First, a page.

My church choir has a straight director, SleeplessinSoCal Feb 23 #39
My local church and 85% of my AC is staying inclusive and welcoming. The rest left with the Bishop. Marcuse Feb 23 #41
Good for your pastor. appleannie1 Feb 23 #42
Intense Ripcord Duncanpup Feb 23 #43
Putin must be giddy watching even religious institutions fractured in the US. Evolve Dammit Feb 23 #44
MAN, what a GREAT message! WORLD-CLASS. calimary Feb 23 #45
That is so wonderfully different from the fire and brimstone limbicnuminousity Feb 23 #46
K&R spanone Feb 23 #47
the evolution of religious belief is about 2000 to 4000 years behind scientific discovery Layzeebeaver Feb 23 #48

ret5hd

(20,471 posts)
3. i used that "line" on my very catholic MIL...
Fri Feb 23, 2024, 12:58 AM
Feb 23

she dropped the subject.

no, i wasn’t being mean. From very first meeting me, she ALWAYS treated me with respect and later love. I could not have asked for a better MIL.

But she was very…uhhhmmm…bigoted.

DFW

(54,215 posts)
23. My M-I-L is very Catholic, too
Fri Feb 23, 2024, 03:36 AM
Feb 23

She is from a part of the world where Catholics and Protestants fought wars over religion for centuries on end. As a child, my wife went to school with kids of both religions who were told not to play with kids of the "wrong" religion. For some people, the year 1630 wasn't that long ago. My wife's parents were the opposite. Both lost siblings in World War II, and my father-in-law left a leg in Stalingrad at age 18 (he was drafted off his farm at age 17).

They had been mostly OK with my wife's boyfriends, but were very apprehensive about meeting me. A foreigner who spoke another language, was not even Christian, and from a different continent altogether!

But for all their conservative (English definition, not Foxese or Republicanese definition) ways, they were true liberals (again, English definition)--open to new things, and tolerant when confronted with them. They accepted me right away, and were delighted that I spoke German, since, except for Pladdütsch, that is all they understood. They also accepted that their daughter and I lived together for years before getting married, and even then, it was in a "neutral ground" Unitarian church in far-off America. My brother and I had a double wedding, and his wife is a Shinto Buddhist, but also with tolerant parents who spoke no English. They seemed very tolerant as well, although my Japanese was never good enough to find out. For my parents-in-law, the most important factor was that their daughter seemed happier with me than she had been with any former boyfriend, and that was the most important thing to them. Religion can never replace that, and they knew it.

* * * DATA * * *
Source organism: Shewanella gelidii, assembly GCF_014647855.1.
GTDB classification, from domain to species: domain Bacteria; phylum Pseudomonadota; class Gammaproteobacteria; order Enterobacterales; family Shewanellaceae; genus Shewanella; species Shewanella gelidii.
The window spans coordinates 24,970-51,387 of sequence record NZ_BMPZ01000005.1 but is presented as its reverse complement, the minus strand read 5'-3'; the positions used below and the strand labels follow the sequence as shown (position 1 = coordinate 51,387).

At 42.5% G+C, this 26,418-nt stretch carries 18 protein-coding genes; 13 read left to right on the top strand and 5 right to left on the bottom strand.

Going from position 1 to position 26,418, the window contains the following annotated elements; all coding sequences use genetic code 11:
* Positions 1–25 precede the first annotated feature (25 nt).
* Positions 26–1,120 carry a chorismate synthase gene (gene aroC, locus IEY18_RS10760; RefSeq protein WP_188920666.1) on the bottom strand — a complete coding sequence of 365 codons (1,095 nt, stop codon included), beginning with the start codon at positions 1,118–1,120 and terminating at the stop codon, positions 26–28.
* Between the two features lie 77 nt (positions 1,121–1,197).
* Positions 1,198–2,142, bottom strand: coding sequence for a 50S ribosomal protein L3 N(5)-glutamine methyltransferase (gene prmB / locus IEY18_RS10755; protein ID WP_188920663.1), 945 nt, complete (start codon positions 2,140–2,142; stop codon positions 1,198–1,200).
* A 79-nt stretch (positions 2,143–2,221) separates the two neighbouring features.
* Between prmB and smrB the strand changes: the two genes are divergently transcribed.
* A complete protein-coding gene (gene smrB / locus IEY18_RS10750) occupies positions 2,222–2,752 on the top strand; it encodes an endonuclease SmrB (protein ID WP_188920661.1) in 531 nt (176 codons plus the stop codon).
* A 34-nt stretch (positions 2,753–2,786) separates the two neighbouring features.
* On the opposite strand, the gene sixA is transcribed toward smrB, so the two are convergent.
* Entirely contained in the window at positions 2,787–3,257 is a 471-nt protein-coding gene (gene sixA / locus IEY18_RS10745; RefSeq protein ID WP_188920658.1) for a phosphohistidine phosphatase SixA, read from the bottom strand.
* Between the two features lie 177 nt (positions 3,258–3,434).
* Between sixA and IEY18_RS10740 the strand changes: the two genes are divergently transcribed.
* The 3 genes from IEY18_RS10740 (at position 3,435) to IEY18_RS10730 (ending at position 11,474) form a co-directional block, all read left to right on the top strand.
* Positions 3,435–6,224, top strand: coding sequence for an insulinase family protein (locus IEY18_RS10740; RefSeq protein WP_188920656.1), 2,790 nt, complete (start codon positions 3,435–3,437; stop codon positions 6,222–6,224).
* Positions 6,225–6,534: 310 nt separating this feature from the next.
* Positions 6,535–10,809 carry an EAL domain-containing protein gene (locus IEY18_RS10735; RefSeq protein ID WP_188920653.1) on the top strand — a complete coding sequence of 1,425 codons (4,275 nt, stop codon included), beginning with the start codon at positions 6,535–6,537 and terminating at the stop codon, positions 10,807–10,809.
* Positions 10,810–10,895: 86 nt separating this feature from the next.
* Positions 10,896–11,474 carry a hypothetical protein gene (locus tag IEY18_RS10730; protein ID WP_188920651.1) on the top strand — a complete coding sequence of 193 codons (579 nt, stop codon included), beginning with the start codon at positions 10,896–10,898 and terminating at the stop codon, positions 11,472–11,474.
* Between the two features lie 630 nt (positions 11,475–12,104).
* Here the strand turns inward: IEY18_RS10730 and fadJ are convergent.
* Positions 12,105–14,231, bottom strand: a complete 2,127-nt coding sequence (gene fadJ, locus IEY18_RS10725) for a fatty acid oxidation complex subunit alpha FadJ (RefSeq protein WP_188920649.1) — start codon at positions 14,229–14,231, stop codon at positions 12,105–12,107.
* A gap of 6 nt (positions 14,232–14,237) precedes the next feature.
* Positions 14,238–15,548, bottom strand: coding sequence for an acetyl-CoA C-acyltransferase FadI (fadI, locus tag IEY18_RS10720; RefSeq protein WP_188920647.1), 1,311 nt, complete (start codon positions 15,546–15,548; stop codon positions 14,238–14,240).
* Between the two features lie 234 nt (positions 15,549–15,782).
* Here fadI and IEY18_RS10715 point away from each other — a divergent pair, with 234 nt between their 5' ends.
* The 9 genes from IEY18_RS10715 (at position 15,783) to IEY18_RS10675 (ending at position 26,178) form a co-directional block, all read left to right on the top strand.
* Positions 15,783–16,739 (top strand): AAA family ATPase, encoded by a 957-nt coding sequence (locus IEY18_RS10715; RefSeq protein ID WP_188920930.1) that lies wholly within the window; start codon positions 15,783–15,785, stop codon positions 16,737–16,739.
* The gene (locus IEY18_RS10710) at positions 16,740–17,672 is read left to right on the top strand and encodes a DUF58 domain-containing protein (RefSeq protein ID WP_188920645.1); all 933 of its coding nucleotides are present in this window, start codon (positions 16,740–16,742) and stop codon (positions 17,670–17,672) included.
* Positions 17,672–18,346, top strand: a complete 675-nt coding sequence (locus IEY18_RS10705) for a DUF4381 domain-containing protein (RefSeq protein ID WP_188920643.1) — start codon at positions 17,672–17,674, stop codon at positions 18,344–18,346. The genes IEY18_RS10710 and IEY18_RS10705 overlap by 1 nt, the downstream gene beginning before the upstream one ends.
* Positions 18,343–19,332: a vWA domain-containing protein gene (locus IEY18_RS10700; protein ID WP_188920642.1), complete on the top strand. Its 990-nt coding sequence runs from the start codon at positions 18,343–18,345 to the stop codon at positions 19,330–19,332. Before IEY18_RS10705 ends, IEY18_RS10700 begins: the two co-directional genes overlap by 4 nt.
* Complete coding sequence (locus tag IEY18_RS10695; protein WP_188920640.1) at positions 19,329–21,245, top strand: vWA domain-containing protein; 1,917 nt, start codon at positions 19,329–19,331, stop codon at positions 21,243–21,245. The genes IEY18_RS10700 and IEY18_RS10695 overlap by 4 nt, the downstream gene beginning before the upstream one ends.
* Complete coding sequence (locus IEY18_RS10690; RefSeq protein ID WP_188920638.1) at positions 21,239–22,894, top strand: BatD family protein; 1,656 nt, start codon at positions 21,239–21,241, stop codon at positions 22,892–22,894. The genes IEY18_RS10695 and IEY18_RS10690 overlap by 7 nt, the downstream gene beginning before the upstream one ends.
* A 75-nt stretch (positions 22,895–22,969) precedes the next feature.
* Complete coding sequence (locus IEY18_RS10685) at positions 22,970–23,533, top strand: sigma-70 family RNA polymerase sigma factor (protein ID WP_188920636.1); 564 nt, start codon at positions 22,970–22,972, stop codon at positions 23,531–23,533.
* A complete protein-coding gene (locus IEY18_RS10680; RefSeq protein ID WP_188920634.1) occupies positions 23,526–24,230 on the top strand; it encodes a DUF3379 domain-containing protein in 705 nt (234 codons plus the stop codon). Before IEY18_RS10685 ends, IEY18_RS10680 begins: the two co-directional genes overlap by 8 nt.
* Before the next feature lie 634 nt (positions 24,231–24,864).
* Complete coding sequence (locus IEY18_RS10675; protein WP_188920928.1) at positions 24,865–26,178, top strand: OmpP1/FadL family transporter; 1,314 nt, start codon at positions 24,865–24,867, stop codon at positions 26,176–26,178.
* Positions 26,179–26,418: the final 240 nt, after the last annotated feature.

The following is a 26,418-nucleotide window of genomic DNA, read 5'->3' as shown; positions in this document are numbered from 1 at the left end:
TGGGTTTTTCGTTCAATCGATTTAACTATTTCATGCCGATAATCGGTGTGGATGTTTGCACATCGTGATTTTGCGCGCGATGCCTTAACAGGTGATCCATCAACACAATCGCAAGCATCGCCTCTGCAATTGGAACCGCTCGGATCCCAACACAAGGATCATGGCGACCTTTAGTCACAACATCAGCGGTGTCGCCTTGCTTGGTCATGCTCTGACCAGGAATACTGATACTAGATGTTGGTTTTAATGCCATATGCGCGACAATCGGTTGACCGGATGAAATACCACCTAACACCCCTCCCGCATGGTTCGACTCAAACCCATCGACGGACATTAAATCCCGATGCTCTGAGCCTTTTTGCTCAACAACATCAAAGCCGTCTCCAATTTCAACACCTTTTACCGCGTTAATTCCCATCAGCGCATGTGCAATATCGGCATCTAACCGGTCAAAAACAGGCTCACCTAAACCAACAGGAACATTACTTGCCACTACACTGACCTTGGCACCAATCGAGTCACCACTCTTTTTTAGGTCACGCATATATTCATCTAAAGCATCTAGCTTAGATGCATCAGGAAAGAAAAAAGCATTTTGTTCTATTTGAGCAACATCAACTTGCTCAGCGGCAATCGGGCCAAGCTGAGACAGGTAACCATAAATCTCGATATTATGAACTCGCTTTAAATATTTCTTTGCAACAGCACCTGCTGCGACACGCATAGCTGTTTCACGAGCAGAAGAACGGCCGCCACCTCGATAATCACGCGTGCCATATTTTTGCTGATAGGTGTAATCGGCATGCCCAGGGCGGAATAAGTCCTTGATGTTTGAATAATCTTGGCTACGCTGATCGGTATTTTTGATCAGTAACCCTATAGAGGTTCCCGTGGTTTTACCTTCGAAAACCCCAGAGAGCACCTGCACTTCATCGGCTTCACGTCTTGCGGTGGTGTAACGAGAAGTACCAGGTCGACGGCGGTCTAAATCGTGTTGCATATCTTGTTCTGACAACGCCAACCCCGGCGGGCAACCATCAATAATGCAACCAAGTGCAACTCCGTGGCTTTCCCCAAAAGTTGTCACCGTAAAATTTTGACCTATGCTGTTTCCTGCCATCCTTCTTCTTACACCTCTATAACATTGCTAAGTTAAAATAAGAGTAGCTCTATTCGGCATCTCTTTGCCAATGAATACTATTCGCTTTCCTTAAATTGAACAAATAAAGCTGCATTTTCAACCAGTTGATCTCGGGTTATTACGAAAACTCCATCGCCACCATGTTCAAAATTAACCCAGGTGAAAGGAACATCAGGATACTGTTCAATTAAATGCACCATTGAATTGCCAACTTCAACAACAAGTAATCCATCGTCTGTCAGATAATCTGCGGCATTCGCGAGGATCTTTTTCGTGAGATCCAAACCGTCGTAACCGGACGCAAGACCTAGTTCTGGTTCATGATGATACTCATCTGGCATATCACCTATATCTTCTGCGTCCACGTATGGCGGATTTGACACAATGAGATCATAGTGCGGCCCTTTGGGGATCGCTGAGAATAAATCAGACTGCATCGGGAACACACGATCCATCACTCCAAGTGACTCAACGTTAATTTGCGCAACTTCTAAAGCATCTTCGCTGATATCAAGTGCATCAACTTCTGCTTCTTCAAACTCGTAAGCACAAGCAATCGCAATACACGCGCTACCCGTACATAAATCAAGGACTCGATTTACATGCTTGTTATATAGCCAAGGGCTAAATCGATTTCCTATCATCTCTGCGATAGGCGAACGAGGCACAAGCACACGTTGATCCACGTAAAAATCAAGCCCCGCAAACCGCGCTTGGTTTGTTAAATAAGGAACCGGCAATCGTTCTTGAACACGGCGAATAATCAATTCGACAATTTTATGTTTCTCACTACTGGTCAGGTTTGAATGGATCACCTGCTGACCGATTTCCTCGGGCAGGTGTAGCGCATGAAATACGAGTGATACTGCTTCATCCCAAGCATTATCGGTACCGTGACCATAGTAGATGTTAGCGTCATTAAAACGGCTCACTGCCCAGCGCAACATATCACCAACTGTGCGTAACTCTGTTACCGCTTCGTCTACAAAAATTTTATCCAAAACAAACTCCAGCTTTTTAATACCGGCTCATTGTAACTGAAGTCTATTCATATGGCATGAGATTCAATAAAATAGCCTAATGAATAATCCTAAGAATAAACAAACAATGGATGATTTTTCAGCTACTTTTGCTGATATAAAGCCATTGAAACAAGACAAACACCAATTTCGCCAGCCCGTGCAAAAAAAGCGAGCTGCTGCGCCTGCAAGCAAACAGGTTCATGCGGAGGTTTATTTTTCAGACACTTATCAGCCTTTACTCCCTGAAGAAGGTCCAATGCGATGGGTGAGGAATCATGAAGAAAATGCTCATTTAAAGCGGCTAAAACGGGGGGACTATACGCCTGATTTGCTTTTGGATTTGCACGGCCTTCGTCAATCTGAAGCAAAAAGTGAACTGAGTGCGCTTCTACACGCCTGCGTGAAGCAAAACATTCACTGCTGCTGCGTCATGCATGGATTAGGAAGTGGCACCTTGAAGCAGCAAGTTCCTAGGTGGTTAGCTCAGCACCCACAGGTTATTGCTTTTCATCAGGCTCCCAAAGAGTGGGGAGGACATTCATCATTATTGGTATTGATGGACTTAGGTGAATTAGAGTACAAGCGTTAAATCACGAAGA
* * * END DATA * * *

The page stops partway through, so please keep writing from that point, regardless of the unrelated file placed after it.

NoRethugFriends

(2,244 posts)
4. I would say less worrying about the invisible cloud being liking us, and more..
Fri Feb 23, 2024, 01:02 AM
Feb 23

talk of just doing the right thing because it's the right thing.

ShazzieB

(16,174 posts)
17. But for those who value the opinion of the invisible cloud being, this approach could be effective with some of them.
Fri Feb 23, 2024, 02:16 AM
Feb 23

"Some" being the operative term, of course.

Btw, I kind of like your terminology. "Invisible cloud being" sounds a lot less snarky and more respectful to me than some of the other terms I've seen used, like "sky daddy."

Personally, I believe in the existence of some sort of higher power, but I definitely do not believe in a sky daddy!

yellowdogintexas

(22,190 posts)
5. Good for your pastor!!! So far we have had none of that in my church
Fri Feb 23, 2024, 01:16 AM
Feb 23

We are definitely staying with The United Methodist Church; we did not even call a congregational vote.

Hopefully all of this will be settled at General Conference.

summer_in_TX

(2,700 posts)
11. We too have had no need to vote and are definitely staying with The United Methodist Church.
Fri Feb 23, 2024, 01:48 AM
Feb 23

If so many of those on the other side of the divide had not left our church because we were probably the last to open after shutting down during the pandemic, it might not have been so easy.